Celebrations in the Capital
There’s plenty going on in the capital to mark St George’s Day this year so if you’re planning a few days in London you won’t be disappointed. The Mayor of London is holding a feast on Saturday 20th in Trafalgar Square to mark the patron saint. Visitors can look forward to samples of delicious food, cookery demonstrations and live music as this thirteenth century tradition is a brought up to date for the modern day. Elsewhere in London, the Victoria and Albert Museum of Childhood is hosting a free event aimed at families. There’ll be a brass band, Morris dancers and a selection of arts and crafts for children to have a go at. Choose one of our holiday cottages within easy reach of London to enjoy a truly memorable few days away.
English Heritage is hosting a number of events across the weekend to commemorate the English patron saint. From medieval jousting and a Victorian gymkhana at Wrest Park in Bedfordshire to medieval crafts, cookery and a horse show at Dover Castle, there will be something to keep the whole family entertained on your doorstep. Various National Trust properties, like The Vyne in Basingstoke, are also holding special events this weekend with free entry for all of those who arrive dressed in their very best princess or knight of the realm costume. We have holiday cottages across the country so wherever you’re planning to spend the St George’s Day weekend, we’re sure to have great holiday accommodation for you.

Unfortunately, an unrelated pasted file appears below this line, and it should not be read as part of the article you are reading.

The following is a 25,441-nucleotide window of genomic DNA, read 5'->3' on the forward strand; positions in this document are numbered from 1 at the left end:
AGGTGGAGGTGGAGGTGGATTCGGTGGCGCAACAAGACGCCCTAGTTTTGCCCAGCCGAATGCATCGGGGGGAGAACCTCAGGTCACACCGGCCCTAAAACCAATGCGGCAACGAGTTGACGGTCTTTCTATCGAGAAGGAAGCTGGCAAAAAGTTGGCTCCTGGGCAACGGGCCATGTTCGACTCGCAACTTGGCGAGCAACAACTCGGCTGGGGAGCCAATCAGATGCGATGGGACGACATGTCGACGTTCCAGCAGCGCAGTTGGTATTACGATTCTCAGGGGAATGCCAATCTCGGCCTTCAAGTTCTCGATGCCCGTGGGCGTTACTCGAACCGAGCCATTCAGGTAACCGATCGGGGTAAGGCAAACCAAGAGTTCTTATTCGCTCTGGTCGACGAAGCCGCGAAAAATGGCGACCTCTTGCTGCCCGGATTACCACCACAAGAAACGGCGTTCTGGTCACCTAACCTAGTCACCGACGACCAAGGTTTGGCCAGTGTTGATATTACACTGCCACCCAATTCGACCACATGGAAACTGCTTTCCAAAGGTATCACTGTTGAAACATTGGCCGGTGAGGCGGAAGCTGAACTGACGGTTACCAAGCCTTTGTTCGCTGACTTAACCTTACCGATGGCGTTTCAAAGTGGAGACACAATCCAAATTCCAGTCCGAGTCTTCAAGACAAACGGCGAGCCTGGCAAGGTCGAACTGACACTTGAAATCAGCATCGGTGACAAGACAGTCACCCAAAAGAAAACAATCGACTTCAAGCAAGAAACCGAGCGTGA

If this has inspired you to enjoy a few days away, take a look at our holiday cottages available this weekend and start planning a patriotic break; what’s stopping you? We know we’re a few days early, but Happy St George’s Day from everyone at Sykes Cottages!
One experience that is not to be missed when visiting Ireland is a traditional music session down at the local pub. Here you won’t find prima donna musicians sitting up on a stage, showing off to the crowd, but immensely talented local musicians out to have a good time. Make sure to turn up to the pub early so that you can get a prime seat for the show, and then just relax with a pint in hand and enjoy the beauty of traditional Irish music.
Traditional Irish musicians playing at a ‘session’. Via. Flickr